Administrative Monetary Penalty System (AMPS)

What is the Administrative Monetary Penalty System (AMPS)?
The AMPS is a program administered by the Canada Border Services Agency (CBSA) that promotes trade compliance by using a system of graduated fines and penalties when a contravention occurs.

How much is an AMPS Penalty?
The monetary penalty is based on the type of contravention and the importer’s previous compliance history.

The Initial Penalty Might not be the Final Penalty
When CBSA determines that the trader knew, or should have known, that an error or contravention occurred, they may issue an AMPS penalty. In many cases this is done in unison with a Detailed Adjustment Statement (DAS) outlining what changes must be made to a declaration. It is not unusual for an AMPS penalty to generate only one DAS as the single identifiable error or contravention. This results in a penalty with instructions to correct all other similar errors.

Many importers believe the initial penalty is small and not worth appealing. However, once the importer corrects all other similar errors, as they are instructed to do, the CBSA then issues AMPS penalties for all of the corrections that were made.

The difference between the initial penalty and the final penalty amount can be a very unwelcome financial surprise.

Determine the Reason for the Penalty
The first process in preparing a successful AMPS appeal is to determine whether a contravention has actually occurred.

If you believe there was no contravention, your appeal is formed to provide facts concerning why you believe a contravention did not take place.

If a contravention has occurred but you want to fight the penalty, a different approach must be taken.

AMPS Appeal Time Limits
The time limit for presentation of the appeal depends on the situation.

What is “Reason to Believe”?
There is confusion in the industry regarding what constitutes “Reason to Believe”. Speak with a customs professional who can provide all of the facts before you form your appeal based on the “Reason to Believe” legislation.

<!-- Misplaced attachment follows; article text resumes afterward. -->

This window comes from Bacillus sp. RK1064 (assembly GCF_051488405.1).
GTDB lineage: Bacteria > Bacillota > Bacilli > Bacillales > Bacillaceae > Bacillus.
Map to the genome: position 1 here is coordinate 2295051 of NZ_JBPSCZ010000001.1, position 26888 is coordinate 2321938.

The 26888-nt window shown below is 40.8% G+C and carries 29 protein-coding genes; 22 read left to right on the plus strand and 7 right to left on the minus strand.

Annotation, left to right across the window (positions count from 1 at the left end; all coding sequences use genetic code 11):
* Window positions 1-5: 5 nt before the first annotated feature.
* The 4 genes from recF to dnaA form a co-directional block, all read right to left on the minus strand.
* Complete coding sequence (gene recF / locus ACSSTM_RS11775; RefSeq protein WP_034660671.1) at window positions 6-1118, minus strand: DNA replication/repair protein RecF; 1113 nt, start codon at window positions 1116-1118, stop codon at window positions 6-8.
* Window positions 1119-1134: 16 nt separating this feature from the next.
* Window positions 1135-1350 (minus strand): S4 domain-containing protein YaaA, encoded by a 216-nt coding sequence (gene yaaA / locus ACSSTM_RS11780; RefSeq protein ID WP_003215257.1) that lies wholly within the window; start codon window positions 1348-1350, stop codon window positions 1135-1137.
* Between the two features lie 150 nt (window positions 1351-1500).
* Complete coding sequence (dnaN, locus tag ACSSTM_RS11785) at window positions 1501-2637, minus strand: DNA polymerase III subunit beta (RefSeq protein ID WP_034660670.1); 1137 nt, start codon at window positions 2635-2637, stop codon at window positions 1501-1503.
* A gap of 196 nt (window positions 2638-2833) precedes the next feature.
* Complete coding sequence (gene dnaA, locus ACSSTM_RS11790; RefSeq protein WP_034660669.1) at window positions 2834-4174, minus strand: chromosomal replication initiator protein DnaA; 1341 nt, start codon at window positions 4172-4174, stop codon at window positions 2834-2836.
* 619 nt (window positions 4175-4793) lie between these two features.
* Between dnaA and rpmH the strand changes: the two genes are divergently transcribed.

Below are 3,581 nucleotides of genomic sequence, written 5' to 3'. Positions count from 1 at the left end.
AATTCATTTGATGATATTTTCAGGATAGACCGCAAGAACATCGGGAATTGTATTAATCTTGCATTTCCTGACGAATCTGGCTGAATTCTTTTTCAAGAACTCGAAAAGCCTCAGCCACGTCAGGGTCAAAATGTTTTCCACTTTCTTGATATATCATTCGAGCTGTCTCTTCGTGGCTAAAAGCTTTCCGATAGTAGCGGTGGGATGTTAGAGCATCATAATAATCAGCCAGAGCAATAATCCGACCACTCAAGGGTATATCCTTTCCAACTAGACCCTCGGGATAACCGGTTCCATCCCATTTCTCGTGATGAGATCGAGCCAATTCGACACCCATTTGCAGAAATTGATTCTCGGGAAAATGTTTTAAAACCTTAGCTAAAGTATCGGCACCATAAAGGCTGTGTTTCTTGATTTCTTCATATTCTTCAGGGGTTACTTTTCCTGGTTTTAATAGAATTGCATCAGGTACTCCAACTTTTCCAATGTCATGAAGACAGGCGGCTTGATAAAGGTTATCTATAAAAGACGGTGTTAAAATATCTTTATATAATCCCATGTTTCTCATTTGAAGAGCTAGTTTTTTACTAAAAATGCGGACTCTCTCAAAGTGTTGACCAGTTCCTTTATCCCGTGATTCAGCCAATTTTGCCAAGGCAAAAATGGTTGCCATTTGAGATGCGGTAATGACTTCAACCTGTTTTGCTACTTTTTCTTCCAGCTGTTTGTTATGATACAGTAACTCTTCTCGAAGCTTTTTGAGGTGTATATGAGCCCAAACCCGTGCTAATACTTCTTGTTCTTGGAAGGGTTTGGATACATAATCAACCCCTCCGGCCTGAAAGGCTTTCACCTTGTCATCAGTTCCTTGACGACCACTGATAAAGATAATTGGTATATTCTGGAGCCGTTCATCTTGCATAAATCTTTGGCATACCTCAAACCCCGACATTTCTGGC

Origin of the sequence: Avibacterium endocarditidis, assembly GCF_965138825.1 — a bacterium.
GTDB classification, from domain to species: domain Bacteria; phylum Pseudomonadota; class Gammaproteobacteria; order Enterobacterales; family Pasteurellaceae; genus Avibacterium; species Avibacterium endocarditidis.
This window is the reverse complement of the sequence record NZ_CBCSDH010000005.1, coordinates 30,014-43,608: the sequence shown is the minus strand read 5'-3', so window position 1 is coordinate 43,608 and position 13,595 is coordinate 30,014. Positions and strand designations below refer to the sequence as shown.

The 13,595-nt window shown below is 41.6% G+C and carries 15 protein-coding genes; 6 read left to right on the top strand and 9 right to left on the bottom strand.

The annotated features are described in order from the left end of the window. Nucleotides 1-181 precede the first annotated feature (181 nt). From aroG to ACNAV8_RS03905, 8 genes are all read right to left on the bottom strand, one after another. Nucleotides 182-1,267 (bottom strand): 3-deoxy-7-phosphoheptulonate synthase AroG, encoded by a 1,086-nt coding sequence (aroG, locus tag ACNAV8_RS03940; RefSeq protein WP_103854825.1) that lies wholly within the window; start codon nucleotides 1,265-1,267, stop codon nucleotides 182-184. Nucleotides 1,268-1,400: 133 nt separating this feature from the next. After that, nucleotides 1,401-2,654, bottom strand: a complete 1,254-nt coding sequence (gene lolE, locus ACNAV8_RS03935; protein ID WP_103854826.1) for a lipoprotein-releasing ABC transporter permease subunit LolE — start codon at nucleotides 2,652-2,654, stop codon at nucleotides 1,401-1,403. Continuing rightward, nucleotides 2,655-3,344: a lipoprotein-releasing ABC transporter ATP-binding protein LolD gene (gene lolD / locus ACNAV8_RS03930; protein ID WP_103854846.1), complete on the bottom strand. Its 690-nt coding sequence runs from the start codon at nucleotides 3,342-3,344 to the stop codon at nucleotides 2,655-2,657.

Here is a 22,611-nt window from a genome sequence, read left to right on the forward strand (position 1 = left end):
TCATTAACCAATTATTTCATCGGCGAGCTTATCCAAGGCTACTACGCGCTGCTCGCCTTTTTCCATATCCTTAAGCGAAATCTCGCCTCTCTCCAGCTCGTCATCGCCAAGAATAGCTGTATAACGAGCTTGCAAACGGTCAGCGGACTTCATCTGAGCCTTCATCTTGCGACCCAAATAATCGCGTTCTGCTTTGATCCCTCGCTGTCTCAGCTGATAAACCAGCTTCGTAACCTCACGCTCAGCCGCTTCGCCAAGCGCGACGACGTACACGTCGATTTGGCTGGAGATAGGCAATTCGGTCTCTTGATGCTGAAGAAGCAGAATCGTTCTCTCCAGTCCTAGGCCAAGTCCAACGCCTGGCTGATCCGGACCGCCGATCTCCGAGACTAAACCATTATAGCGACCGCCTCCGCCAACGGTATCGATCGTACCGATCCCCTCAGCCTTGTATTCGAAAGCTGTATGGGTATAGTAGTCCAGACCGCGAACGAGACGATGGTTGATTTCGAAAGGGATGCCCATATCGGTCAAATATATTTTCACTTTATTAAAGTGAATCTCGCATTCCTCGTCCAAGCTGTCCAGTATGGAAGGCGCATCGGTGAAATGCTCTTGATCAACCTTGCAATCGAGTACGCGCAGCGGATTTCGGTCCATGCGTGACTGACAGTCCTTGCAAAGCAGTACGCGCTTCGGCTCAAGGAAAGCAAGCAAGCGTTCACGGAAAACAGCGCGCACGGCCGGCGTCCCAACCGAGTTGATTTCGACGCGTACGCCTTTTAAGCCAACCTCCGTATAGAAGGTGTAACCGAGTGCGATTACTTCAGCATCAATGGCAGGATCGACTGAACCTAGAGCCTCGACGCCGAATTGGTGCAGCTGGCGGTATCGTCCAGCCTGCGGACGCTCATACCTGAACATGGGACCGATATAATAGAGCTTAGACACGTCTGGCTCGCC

Preparing the Appeal
The supporting documentation, factual information and logic are extremely important when appealing an AMPS penalty. Unlike other appeal processes where an importer can challenge a decision from an appeal, only lawyers can challenge a negative decision rendered from an AMPS appeal. In other words, you get one good shot at convincing CBSA to see the situation in your favour. If they disagree, you’ll need a lawyer.

Alternative Programs
The Canada Border Services Agency has programs that may assist to offset the cost of AMPS penalties. These programs come with commitments. Be sure to speak with a customs professional before agreeing to participate in a penalty reduction program.

If your firm has received an AMPS penalty as a result of the actions of someone else, and this someone else offers to give you the money to pay the penalty, consider the AMPS penalty escalation system before agreeing.

There have been cases where others take responsibility for an importer’s 1st level penalty. Later, the importer makes its own first error but the penalty is calculated as if it was the 2nd level penalty. Discuss this scenario with the paying party before finalizing an agreement for them to pay the AMPS penalty.

Hire a Third Party
It is highly recommended that a third party be hired to review and prepare AMPS appeals. . Hiring a third party that was not associated with the transaction that resulted in an AMPS contravention will ensure you receive a completely unbiased opinion of the situation. This may sound self-serving coming from a customs advisory company, but it is sound professional advice. Of course, it would be great if you selected TCA for assistance but if not, choose a competitor.

TCA has some clients that are customs brokers. These customs brokers hire TCA to prepare all of their clients’ AMPS appeals. This way, the customs brokers is assured their client receives an impartial opinion of the situation. It also assists to improve the broker’s client retention.

TCA’s customs broker clients believe it is best to have a third party (TCA) tell an importer that the AMPS penalty was caused by them or their agent. When this news is delivered by a customs broker; whether accurate or not, it is perceived to be self-serving.

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